Outside City Council closed session

People look on and listen to shouts coming from a City Council closed session Monday.

An explosive closed session in the City Hall Addition Monday evening stopped the chatter of about 30 people in the lobby outside as a member of City Council started shouting.

Before the work session started, council called a closed session to talk about a personnel issue.

About 12 minutes into the closed session, Councilman Antonio Williams could clearly be heard shouting about the censure procedure that was on the public agenda. Other raised voices could be heard. Goldsboro Police Chief Mike West went inside, and other people gathered outside the door that had two windows in it.

A few minutes later, the closed session was over and the public was allowed back inside.

Ron Lawrence, city attorney, said the procedures to censure were sent last week to councilmen so they would know how to follow the process that Williams is facing.

During a hearing May 2, council voted 4-2 to censure Williams for allegedly creating a hostile work environment during a Goldsboro-Wayne Transportation Authority board meeting when Shycole Simpson-Carter, community relations director, said Williams verbally attacked her and made her fear for her safety, something Williams has consistently denied.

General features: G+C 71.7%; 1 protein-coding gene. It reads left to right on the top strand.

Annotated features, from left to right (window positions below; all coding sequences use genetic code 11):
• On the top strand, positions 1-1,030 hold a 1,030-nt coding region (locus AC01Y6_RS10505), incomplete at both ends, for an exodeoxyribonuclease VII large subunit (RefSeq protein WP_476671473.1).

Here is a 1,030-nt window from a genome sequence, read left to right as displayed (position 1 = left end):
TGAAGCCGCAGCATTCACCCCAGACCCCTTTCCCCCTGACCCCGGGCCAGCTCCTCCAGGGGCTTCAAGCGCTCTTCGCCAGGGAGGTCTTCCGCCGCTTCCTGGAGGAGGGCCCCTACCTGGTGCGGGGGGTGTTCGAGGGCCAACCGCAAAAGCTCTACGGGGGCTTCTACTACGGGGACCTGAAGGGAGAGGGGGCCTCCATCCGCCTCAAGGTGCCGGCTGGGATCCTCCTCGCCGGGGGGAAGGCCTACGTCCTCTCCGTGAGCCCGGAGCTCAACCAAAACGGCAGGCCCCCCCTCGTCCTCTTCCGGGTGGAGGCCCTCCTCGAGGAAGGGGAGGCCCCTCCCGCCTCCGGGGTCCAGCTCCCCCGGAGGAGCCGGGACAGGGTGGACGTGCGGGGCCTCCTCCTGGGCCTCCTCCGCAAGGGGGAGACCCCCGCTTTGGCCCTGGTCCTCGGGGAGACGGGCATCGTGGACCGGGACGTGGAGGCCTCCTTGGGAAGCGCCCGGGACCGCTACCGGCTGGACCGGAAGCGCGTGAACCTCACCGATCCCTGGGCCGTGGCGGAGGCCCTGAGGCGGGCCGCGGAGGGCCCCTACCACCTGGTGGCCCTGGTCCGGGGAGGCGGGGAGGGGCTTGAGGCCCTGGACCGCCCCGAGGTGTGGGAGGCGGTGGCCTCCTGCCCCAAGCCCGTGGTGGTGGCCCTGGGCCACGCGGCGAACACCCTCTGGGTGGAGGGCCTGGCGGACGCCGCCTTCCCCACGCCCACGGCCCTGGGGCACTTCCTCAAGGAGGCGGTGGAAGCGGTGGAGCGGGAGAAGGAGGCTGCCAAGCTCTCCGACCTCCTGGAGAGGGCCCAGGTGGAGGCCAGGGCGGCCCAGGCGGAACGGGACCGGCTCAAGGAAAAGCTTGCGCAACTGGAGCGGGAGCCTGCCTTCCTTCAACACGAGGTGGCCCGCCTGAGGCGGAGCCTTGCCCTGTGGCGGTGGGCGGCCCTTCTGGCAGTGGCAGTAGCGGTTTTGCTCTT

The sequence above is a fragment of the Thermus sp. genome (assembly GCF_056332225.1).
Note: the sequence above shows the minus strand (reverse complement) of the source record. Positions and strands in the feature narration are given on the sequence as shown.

At Monday’s meeting Williams brought his attorney to the council’s work session and asked him to look over a resolution on censure procedure drafted by the city attorney. Williams also submitted censure rules he had assembled from other cities and asked that that be put in the record.

Mayor Chuck Allen said the board would take it under advisement.

Williams said he did not think the resolution drawn up by the city attorney was legal and disputed some of the procedures. He handed a copy to his attorney.

Williams’ attorney said the document would give someone the right to take the Fifth Amendment but asked who would make that determination to give a person that right. He said if it was not a criminal case a person wouldn’t have that right. If a judge ordered someone to testify, he or she would have to do it or be held in contempt, he said.

Allen said the meeting was not a hearing and the people in attendance started murmuring, which caused Councilman Mark Stevens to tell the mayor to have them removed from the room. But despite the distraction, they were not removed, and the meeting continued.

Stevens said if Williams’ attorney is saying that it comes down to criminal intent for someone to use the Fifth Amendment, why was the board acting as if it was a court of law.

Stevens said that if the city was going to move forward, Carter-Simpson or whoever makes the allegations needs to just bring a lawsuit against the city of Goldsboro.

“Just let it all come out,” Stevens said.

Stevens said the censure issue was taking up too much of the city’s time.

“It’s just become a nightmare, and we’re not getting things done for the citizens of Goldsboro,” he said. “I have constituents that are upset because the roads need taking care of.”

Williams said the truth is out there in email and social media, adding he did not know Carter-Simpson or have any contact with her.

Councilman Bill Broadaway made a motion to approve the resolution on censure procedure. It passed 4-2.

Lawrence said during a recent closed session council decided to release the 78-page report about the investigation done after Carter-Simpson’s allegations. Since Carter-Simpson signed an agreement to release the report, the city plans to do so after the city personnel who were witnesses are redacted from it, Lawrence said.